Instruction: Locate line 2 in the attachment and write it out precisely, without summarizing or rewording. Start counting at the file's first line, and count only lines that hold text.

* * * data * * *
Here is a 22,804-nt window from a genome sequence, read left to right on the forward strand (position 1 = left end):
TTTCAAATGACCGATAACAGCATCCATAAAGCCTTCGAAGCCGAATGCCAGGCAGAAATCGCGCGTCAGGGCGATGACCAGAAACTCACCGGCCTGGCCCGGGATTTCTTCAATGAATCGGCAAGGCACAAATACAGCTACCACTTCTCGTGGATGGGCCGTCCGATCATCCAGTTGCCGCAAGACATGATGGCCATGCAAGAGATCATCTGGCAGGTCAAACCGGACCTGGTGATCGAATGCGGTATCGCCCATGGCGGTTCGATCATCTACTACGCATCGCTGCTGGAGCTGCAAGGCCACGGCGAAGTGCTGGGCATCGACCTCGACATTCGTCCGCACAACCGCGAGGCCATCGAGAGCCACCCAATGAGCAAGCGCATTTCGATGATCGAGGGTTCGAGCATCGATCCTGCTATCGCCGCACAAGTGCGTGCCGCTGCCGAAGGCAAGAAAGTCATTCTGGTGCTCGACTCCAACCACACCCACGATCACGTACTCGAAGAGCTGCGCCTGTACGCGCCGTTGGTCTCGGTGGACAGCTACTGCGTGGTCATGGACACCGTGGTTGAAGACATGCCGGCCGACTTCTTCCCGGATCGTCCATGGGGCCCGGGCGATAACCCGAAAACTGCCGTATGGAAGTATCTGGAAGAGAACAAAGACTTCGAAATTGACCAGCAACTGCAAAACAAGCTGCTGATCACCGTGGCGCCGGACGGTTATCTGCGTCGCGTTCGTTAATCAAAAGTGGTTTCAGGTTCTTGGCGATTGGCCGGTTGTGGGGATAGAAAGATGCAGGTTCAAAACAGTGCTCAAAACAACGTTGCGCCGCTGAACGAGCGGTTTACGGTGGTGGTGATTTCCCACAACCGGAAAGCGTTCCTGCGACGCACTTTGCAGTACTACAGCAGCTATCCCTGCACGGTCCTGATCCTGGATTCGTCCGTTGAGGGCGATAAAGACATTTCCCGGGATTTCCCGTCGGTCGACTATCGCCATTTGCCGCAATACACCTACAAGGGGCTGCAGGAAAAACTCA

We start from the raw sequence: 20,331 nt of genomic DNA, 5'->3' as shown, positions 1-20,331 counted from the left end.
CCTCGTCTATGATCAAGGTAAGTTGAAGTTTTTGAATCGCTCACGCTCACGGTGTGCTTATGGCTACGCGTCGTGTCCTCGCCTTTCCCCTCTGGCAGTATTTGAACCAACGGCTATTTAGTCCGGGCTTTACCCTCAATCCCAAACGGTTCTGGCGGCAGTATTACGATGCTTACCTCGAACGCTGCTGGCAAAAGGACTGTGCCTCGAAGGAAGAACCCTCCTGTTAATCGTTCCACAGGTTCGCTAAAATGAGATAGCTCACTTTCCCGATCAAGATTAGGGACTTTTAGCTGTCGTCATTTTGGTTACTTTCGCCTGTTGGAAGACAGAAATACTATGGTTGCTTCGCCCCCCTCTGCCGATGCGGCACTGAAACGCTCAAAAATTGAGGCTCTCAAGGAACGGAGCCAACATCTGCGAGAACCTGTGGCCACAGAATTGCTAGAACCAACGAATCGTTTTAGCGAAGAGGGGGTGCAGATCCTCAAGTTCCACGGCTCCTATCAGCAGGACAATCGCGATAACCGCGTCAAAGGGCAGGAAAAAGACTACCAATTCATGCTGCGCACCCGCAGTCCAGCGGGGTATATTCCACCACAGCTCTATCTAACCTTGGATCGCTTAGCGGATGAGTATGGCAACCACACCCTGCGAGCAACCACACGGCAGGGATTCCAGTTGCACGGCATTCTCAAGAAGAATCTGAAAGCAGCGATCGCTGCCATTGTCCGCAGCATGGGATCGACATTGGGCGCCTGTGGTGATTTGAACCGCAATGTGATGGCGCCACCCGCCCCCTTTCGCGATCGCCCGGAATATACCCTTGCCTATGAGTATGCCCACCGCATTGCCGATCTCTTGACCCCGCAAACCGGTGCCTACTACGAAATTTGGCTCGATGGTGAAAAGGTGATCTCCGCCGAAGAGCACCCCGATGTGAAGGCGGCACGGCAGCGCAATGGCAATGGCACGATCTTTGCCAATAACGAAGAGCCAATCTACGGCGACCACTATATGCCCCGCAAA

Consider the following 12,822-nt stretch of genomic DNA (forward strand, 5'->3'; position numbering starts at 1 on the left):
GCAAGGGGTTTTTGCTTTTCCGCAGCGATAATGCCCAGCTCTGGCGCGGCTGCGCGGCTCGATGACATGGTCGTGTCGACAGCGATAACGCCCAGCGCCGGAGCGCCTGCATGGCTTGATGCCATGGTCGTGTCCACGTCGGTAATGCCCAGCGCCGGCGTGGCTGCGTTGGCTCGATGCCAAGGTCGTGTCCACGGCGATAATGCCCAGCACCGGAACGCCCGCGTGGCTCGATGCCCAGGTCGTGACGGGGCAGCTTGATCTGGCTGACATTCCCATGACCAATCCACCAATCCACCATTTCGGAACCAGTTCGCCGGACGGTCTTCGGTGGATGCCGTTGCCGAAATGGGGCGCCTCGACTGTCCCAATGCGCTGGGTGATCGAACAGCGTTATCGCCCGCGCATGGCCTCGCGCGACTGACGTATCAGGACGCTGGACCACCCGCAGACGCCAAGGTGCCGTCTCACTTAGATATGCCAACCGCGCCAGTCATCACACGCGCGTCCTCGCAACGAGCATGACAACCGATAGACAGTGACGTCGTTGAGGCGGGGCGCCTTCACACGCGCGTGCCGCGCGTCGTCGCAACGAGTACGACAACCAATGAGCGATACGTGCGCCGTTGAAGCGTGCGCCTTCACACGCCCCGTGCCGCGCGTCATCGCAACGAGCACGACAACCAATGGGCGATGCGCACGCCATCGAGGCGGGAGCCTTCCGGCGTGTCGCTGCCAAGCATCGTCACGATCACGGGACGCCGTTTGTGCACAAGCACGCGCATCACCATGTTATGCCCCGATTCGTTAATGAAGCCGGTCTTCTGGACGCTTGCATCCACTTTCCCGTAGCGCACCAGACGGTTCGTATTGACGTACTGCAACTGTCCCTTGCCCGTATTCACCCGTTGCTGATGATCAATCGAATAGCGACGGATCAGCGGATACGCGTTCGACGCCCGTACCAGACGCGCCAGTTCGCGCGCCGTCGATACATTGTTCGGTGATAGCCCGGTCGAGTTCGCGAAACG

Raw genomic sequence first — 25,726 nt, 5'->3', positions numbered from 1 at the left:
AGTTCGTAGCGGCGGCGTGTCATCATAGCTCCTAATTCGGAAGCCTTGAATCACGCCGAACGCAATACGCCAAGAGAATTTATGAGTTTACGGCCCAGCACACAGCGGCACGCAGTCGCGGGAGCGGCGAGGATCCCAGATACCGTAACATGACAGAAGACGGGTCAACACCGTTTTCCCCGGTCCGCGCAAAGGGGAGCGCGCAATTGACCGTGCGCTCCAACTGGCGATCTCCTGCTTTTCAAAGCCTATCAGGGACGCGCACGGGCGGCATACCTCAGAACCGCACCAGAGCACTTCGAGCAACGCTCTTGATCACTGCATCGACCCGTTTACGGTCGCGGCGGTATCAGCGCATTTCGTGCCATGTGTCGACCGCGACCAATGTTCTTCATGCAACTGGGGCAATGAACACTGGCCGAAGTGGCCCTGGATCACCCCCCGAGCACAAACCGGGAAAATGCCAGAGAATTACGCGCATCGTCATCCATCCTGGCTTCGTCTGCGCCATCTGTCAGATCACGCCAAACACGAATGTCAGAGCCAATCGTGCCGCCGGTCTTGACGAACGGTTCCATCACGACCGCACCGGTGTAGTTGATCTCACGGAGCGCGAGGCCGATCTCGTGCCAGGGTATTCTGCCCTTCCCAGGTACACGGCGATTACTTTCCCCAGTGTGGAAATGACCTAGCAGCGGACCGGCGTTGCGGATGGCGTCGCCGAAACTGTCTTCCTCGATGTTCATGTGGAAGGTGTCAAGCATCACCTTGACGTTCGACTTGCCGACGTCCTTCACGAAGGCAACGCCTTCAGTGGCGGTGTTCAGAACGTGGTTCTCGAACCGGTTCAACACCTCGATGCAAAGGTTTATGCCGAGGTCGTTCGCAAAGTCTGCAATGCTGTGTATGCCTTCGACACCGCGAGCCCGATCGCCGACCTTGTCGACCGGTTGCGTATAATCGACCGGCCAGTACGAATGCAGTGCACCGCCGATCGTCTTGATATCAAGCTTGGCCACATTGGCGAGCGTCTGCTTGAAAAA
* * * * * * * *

TTTCAAATGACCGATAACAGCATCCATAAAGCCTTCGAAGCCGAATGCCAGGCAGAAATCGCGCGTCAGGGCGATGACCAGAAACTCACCGGCCTGGCCCGGGATTTCTTCAATGAATCGGCAAGGCACAAATACAGCTACCACTTCTCGTGGATGGGCCGTCCGATCATCCAGTTGCCGCAAGACATGATGGCCATGCAAGAGATCATCTGGCAGGTCAAACCGGACCTGGTGATCGAATGCGGTATCGCCCATGGCGGTTCGATCATCTACTACGCATCGCTGCTGGAGCTGCAAGGCCACGGCGAAGTGCTGGGCATCGACCTCGACATTCGTCCGCACAACCGCGAGGCCATCGAGAGCCACCCAATGAGCAAGCGCATTTCGATGATCGAGGGTTCGAGCATCGATCCTGCTATCGCCGCACAAGTGCGTGCCGCTGCCGAAGGCAAGAAAGTCATTCTGGTGCTCGACTCCAACCACACCCACGATCACGTACTCGAAGAGCTGCGCCTGTACGCGCCGTTGGTCTCGGTGGACAGCTACTGCGTGGTCATGGACACCGTGGTTGAAGACATGCCGGCCGACTTCTTCCCGGATCGTCCATGGGGCCCGGGCGATAACCCGAAAACTGCCGTATGGAAGTATCTGGAAGAGAACAAAGACTTCGAAATTGACCAGCAACTGCAAAACAAGCTGCTGATCACCGTGGCGCCGGACGGTTATCTGCGTCGCGTTCGTTAATCAAAAGTGGTTTCAGGTTCTTGGCGATTGGCCGGTTGTGGGGATAGAAAGATGCAGGTTCAAAACAGTGCTCAAAACAACGTTGCGCCGCTGAACGAGCGGTTTACGGTGGTGGTGATTTCCCACAACCGGAAAGCGTTCCTGCGACGCACTTTGCAGTACTACAGCAGCTATCCCTGCACGGTCCTGATCCTGGATTCGTCCGTTGAGGGCGATAAAGACATTTCCCGGGATTTCCCGTCGGTCGACTATCGCCATTTGCCGCAATACACCTACAAGGGGCTGCAGGAAAAACTCA